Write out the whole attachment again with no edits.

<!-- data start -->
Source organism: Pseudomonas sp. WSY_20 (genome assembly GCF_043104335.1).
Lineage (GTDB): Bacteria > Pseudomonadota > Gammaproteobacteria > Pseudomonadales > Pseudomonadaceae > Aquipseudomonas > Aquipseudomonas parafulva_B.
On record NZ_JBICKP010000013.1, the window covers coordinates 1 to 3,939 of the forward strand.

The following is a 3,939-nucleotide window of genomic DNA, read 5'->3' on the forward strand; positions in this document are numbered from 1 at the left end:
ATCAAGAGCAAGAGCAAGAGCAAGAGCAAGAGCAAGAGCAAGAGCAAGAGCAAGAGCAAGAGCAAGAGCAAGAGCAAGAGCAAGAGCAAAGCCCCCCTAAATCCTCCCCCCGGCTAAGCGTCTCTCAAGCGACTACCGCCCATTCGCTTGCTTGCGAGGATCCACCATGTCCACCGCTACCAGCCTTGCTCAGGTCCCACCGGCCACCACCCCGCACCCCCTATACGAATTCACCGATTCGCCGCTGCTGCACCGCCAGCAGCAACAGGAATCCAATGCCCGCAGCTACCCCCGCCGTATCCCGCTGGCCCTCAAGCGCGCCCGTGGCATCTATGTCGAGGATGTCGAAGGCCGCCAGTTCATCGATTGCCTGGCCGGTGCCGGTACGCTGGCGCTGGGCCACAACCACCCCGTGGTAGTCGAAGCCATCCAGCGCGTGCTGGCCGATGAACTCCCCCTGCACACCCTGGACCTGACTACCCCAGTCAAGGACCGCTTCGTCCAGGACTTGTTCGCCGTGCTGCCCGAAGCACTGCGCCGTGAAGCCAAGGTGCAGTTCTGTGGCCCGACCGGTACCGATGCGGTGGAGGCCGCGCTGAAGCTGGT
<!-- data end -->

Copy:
Source organism: Pseudomonas sp. WSY_20 (genome assembly GCF_043104335.1).
Lineage (GTDB): Bacteria > Pseudomonadota > Gammaproteobacteria > Pseudomonadales > Pseudomonadaceae > Aquipseudomonas > Aquipseudomonas parafulva_B.
On record NZ_JBICKP010000013.1, the window covers coordinates 1 to 3,939 of the forward strand.

The following is a 3,939-nucleotide window of genomic DNA, read 5'->3' on the forward strand; positions in this document are numbered from 1 at the left end:
ATCAAGAGCAAGAGCAAGAGCAAGAGCAAGAGCAAGAGCAAGAGCAAGAGCAAGAGCAAGAGCAAGAGCAAGAGCAAGAGCAAGAGCAAAGCCCCCCTAAATCCTCCCCCCGGCTAAGCGTCTCTCAAGCGACTACCGCCCATTCGCTTGCTTGCGAGGATCCACCATGTCCACCGCTACCAGCCTTGCTCAGGTCCCACCGGCCACCACCCCGCACCCCCTATACGAATTCACCGATTCGCCGCTGCTGCACCGCCAGCAGCAACAGGAATCCAATGCCCGCAGCTACCCCCGCCGTATCCCGCTGGCCCTCAAGCGCGCCCGTGGCATCTATGTCGAGGATGTCGAAGGCCGCCAGTTCATCGATTGCCTGGCCGGTGCCGGTACGCTGGCGCTGGGCCACAACCACCCCGTGGTAGTCGAAGCCATCCAGCGCGTGCTGGCCGATGAACTCCCCCTGCACACCCTGGACCTGACTACCCCAGTCAAGGACCGCTTCGTCCAGGACTTGTTCGCCGTGCTGCCCGAAGCACTGCGCCGTGAAGCCAAGGTGCAGTTCTGTGGCCCGACCGGTACCGATGCGGTGGAGGCCGCGCTGAAGCTGGT